Thursday, 28 June 2012
Judicial Misbehaviour and Incapacity (Parliamentary Commissions) Bill 2012, Courts Legislation Amendment (Judicial Complaints) Bill 2012; Second Reading
I rise to support the Judicial Misbehaviour and Incapacity (Parliamentary Commissions) Bill 2012 and the Courts Legislation Amendment (Judicial Complaints) Bill 2012. The only reservation I have is that we need to be very careful. The number of complaints against Federal Court judges has been very limited. My only fear is that, when you set up bodies and people know about the bodies, it might attract people to make complaints because they are unhappy with particular decisions, particularly Family Court and Magistrates Court decisions. This is the one reservation I have about judicial commissions. In New South Wales we could get rolling complaints because we have a complaint mechanism. I am not against having a look at legitimate complaints.
I accept that the High Court is removed from this process, and I believe it should be. If there is a complaint against a High Court judge then, because of the nature of the High Court, the parliament should deal with that as required. There are two cases where complaints have been made about High Court judges. The first was about the late Justice Lionel Murphy. That was a matter which, for me, showed one way that the parliament should not deal with matters. There was a Senate Select Committee on the Conduct of a Judge, which reported in August 1984, and that committee just broke along party lines. So I am not an advocate of a parliamentary committee per se doing the initial investigation or making whatever recommendation. The Judicial Commission of New South Wales have the model, I think, that this legislation is based on. They gather the evidence but they do not make a recommendation. But I think they are better at gathering evidence—where a commission is set up for that particular purpose—than a Senate committee or a House of Representatives committee or whatever, which can break up along party lines.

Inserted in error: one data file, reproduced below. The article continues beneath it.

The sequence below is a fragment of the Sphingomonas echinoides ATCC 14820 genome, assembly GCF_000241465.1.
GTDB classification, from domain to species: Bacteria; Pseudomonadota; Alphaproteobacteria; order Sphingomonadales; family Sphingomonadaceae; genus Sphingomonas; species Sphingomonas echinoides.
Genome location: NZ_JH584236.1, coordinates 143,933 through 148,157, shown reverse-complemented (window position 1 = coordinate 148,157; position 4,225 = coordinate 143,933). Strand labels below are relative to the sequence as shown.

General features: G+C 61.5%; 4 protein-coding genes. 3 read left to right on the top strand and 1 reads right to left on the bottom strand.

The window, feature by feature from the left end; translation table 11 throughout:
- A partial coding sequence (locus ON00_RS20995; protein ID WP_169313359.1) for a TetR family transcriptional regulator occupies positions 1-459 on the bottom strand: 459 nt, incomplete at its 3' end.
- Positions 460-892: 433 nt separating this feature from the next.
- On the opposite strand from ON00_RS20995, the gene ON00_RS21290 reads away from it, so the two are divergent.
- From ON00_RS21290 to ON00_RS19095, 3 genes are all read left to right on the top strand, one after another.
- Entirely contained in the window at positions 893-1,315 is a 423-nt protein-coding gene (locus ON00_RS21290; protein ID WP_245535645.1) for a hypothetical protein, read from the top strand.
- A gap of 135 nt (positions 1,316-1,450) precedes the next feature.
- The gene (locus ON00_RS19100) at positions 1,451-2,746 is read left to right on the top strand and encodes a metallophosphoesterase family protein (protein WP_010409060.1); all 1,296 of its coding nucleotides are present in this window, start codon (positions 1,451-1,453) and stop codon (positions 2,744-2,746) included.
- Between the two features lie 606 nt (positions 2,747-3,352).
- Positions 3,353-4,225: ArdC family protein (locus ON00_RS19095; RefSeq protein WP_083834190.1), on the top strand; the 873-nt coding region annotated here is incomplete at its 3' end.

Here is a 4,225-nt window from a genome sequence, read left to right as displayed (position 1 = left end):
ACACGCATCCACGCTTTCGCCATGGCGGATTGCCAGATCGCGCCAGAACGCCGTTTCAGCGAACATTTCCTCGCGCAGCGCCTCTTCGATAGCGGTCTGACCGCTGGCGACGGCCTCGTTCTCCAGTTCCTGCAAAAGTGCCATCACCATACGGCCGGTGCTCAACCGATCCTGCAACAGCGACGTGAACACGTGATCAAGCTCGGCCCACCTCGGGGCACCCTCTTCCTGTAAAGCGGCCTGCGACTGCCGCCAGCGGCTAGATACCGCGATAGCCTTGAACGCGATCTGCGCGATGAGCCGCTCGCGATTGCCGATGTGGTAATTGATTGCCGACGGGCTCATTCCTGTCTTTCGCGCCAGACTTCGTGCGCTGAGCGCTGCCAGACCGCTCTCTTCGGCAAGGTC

There is a great tragedy about this, and we forget it. We have just had the anniversary of the accusations against Lindy and Michael Chamberlain, and the coroner in the Northern Territory nailing that, taking 30 years. The furore that was around in relation to His Honour Mr Justice Lionel Murphy led to the fact that a High Court judge could not get a fair trial in this country. That is what happened. Mr Justice Cantor, the most successfully appealed-against Supreme Court judge in New South Wales, presided over the original trial. A specially constituted Court of Appeal and Court of Criminal Appeal was expanded to five, found unanimously on eight points where the trial had miscarried and did not bother to determine another 20 odd, and on his retrial Mr Justice Murphy was acquitted. But we had a situation where the furore and frenzy of the media and politicians created a climate in which a High Court judge could not get a fair trial. That should not happen again. I was a practitioner in the law at that time, defending people charged with criminal offences. I was employed by the Legal Aid Commission of New South Wales. So that case has continued to stick in my craw.
The other matter that stuck in my craw was the complaint made by Senator Heffernan against His Honour Justice Michael Kirby. That complaint was made in relation to a training manual for Comcar drivers. Senator Heffernan, the Cabinet Secretary, made a number of serious allegations which, frankly, did not last all that long. This is what happened. I have the press release of the then Attorney-General, the Hon. Daryl Williams AM QC MP, of 19 March 2002. The first paragraph says:
Last night the Prime Minister announced that he had asked Senator Heffernan to resign from his position as Cabinet Secretary and to deliver an unqualified apology to Justice Michael Kirby for the allegations he made in the Senate last week.
Senator Heffernan did not offer his resignation; he basically was forced to resign, as he should have been. And Justice Michael Kirby, as he then was, wrote to the Speaker:
I have the honour to attach a copy of a statement which I am releasing following the speech in the House by Senator the Honourable Bill Heffernan.
If you consider it appropriate and the House gives permission, the statement might be tabled.
The statement by Justice Michael Kirby said:
My family and I have suffered a wrong. But it is insignificant in comparison to the wrong done to Parliament, the High Court and the people.
I have been sustained by my innocence, by the love of my partner and family and support and prayers from all sections of the community.
I accept Senator Heffernan's apology and reach out my hand in a spirit of reconciliation. I hope that my ordeal will show the wrongs that hate of homosexuals can lead to.
Out of this sorry episode, Australians should emerge with a heightened respect for the dignity of all minorities. And a determination to be more careful in future to uphold our national institutions—the Parliament and the Judiciary.
The reason that the lie that had been perpetrated was nailed so quickly was that there was actually a copy on the front page of the Sun-Herald at the time that showed the purported entries of those who had had access to Comcars, and Laurie Brereton's name was there. He checked his diaries and knew that he had not had a Comcar on that day. That led to the discovery that what Senator Heffernan was relying on were mock records to do with the training of Comcar drivers. That was resolved very quickly.